A full list of the materials will be at the bottom of this post. This post contains affiliate links.

The basswood arrived and I got to work. First thing, I learned which I probably should've checked in the first place is that the old table was crap. It was particle board with a thin laminate on top. It was crumbling and no bueno as a base. I had to buy a new base so I headed to Home Depot and bought a good piece of cabinet grade plywood. I didn't want it to have a bunch of knots in it and make my table all bumpy. I also didn't want it to warp. I bought a 4' x 8' piece and had them cut it to the size of my table and had ample leftovers I could save for other projects.

Finally after all of this running around I was able to start actually working on the damn table. I started by configuring the pattern. I split down the middle both directions and marked it off on the plywood. Honestly, this plywood is so pretty it could've been the table on it's own.

Next I figured out the angles. I had been taking an architectural drafting class which came in handy. I had some triangles (not pictured) to help with determining the necessary angles. 

Making the first cuts for my geometric table
Making cuts

First I cut every piece to cover the board. I wasn't sure if I was just going to paint on the actual pattern at this point or cut the pieces into a pattern and then just paint those actual pieces.

Look, I'm a newb. I have no idea what I'm doing. I'm winging it. So long as you get that. This post is as much of a what not to do as what TO DO. But, in the end you know I made a table so the lesson here is just try and maybe you'll end up with something you can use. LOL.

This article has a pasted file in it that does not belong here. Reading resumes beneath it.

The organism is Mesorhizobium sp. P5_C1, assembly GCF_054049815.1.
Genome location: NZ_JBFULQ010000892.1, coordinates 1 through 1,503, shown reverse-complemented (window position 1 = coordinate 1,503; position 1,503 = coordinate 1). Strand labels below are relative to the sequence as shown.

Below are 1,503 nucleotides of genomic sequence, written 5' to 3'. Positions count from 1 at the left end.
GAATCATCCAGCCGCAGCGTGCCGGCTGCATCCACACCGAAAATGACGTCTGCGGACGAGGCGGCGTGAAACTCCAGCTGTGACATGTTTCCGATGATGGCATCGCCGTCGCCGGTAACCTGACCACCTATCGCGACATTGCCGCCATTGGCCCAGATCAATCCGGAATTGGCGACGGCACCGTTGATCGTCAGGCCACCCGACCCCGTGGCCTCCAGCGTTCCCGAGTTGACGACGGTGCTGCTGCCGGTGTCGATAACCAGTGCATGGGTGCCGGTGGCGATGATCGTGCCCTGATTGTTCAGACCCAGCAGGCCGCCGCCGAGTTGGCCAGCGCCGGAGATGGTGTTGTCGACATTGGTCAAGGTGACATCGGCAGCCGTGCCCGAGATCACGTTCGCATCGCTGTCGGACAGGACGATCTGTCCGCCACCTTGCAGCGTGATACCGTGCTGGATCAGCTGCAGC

Next thing was cutting the ends off so it was close to the size of the actual table. I left a little overhang so I had some to cut off if necessary instead being too short.

If I look back now I think I wish the pattern chosen a narrower basswood but honestly figuring out the angles and cutting all of these pieces was enough for me. Design-wise I'd prefer the narrower pieces but DIY-project-wise I'm glad I had the wider pieces and less cuts, angles and pieces to deal with.

Next, I decided to go ahead and cut the pattern into the pieces instead of just painting it. I wanted this to be "legit". During the first cuts I learned that if I moved the saw super fast that the wood would splinter, so this time I was sure to go slow and smooth. Why call it a chop saw if you can't karate chop it down!? Makes no sense to me.